1. University of Virginia
  2. Arts & Sciences

Miscellaneous English


  • ENGL 1500 Pro Lit: Literary Ideals

    1230-1345 TR - RUFFNER G004C

    Instructor: Mark Edmundson

    This course will be an inquiry into the deep form of four ideals central to the Western tradition.  These are courage, contemplation, compassion and imagination.  We will explore heroic courage through a reading of Homer’s “Iliad,” and consideration of the different forms of courage embodied by Hector and by Achilles.  We will study two different forms of the philosophical or contemplative ideal, Socrates’ in “The Apology” and Plato’s in “The Republic” and trace Plato’s ideal into a more recent work, Emerson’s “American Scholar.”   To understand the ideal of compassion we will read the Gospels of Mark and Luke and focus on the teachings of Jesus, but we will also consider the thought of Buddha and Confucius and of the Indian sages.  We will approach the imaginative or artistic ideal through the works of William Blake and Virginia Woolf.  We will also train critical guns against these ideals: Freud and Nietzsche will play a central part in the course, and we will hear from Machiavelli and Balthasar Gracian as well.   (For comic relief: the anti-idealizing humor of Woody Allen and Groucho Marx.)   We will attempt to understand the ideals analytically, but we will also try to see what application they might have to our own lives.  We’ll be after knowledge of the Western tradition, but seeking self-knowledge as well.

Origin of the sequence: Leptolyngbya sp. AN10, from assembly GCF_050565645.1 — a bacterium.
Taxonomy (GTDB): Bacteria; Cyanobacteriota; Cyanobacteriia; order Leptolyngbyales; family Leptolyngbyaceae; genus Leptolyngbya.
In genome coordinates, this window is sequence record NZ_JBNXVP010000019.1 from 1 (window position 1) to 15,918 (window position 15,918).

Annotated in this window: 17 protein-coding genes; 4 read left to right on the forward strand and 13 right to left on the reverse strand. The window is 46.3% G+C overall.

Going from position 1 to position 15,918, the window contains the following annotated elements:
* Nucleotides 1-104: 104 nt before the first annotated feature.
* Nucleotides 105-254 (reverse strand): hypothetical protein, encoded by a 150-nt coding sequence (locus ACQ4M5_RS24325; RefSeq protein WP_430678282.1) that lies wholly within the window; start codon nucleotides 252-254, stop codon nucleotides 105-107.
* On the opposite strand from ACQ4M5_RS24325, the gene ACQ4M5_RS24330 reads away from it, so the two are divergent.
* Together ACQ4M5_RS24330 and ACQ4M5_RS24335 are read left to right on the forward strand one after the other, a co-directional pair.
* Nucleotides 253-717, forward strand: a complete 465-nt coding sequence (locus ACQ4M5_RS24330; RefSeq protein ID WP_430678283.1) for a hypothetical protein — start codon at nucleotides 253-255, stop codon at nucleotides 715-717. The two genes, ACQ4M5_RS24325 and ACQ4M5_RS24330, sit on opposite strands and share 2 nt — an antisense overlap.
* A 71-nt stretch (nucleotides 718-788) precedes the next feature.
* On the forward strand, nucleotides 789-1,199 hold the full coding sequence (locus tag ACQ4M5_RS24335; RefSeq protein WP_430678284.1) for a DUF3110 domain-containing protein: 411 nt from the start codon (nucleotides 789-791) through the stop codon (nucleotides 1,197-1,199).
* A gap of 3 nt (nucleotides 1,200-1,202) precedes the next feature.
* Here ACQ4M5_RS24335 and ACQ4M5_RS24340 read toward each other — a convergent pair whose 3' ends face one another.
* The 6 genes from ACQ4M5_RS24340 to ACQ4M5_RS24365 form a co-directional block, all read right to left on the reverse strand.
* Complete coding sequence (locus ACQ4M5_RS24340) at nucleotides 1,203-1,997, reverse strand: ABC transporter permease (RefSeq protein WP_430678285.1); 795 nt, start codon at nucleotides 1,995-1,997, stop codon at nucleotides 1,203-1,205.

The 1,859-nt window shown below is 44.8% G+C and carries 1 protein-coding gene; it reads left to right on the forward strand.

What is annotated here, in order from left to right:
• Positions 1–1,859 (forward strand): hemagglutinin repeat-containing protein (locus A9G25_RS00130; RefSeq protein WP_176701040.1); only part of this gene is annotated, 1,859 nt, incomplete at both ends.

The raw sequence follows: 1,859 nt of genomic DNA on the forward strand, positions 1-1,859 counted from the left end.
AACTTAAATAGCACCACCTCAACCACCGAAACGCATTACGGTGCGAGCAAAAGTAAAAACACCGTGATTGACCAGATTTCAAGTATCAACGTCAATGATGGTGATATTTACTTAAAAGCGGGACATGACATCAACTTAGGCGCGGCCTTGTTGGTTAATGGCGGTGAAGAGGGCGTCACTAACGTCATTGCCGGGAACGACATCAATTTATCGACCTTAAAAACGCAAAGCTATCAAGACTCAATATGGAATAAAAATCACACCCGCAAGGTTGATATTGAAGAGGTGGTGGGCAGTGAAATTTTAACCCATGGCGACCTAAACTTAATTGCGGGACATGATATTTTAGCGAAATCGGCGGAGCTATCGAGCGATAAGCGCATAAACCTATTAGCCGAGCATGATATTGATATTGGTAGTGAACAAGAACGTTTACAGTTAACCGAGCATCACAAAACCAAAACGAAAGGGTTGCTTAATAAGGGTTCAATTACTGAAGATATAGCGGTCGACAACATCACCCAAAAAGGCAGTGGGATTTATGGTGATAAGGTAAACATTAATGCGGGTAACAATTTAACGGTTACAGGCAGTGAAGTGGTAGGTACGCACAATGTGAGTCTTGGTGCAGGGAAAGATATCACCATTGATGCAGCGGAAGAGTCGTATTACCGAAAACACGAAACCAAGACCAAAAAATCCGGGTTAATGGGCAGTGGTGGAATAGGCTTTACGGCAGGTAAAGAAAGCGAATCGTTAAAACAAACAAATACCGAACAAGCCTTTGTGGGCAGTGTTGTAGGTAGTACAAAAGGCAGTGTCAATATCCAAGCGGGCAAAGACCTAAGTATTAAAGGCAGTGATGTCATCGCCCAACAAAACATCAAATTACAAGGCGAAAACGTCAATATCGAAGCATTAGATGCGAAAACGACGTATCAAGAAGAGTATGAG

• ENGL 2559 Global Journeys, Human Travel

    1530-1645 MW - WILSON 301

    Instructor: Jennifer Wicke


  • ENGL 3810 History of Literatures in English I, section 0001

    1200-1250 MWF - WILSON 402

    Instructor: Bruce Holsinger

    Severed limbs, singing monks, and runes etched in stone. Tales of love and lust, a city of boastful poets, and monsters cowering in the margins of vellum manuscripts.  A Reformation, a Renaissance, and the most sublime poetry ever written.  ENGL 3810 covers nearly a millennium of literary invention on the British Isles.  Beginning with a legendary lyric composed by a seventh-century cowherd and closing with John Milton’s great epic Paradise Lost, this gateway course for UVA’s English major introduces students to a variety of literary works in multiple forms and genres—alliterative epic and romance, lyric poetry, stanzaic narrative, drama, and many others--while honing their skills as close readers of poetry and literary prose.  Required of all majors.

  • ENGL 3830 History of Literatures in English III, section 0001

    1000-1050 MWF - WILSON 402

    Instructors: Michael Levenson and Stephen Cushman

    The final stage of the English Department's three-part sequence of literary history, ENGL 3830 will follow the fate of a long tradition as it crossed the twentieth century. The course will begin with the modernist achievement of James Joyce, William Butler Yeats, Virginia Woolf, Ernest Hemingway, William Faulkner, and T.S. Eliot. It will then widen its scope to engage important writing from Africa, India and the Caribbean, including the work of Derek Walcott, Chinua Achebe, Junot Diaz, and Arundhati Roy. ENGL 383 attempts to reflect the rich literary legacy that our new millennium inherits.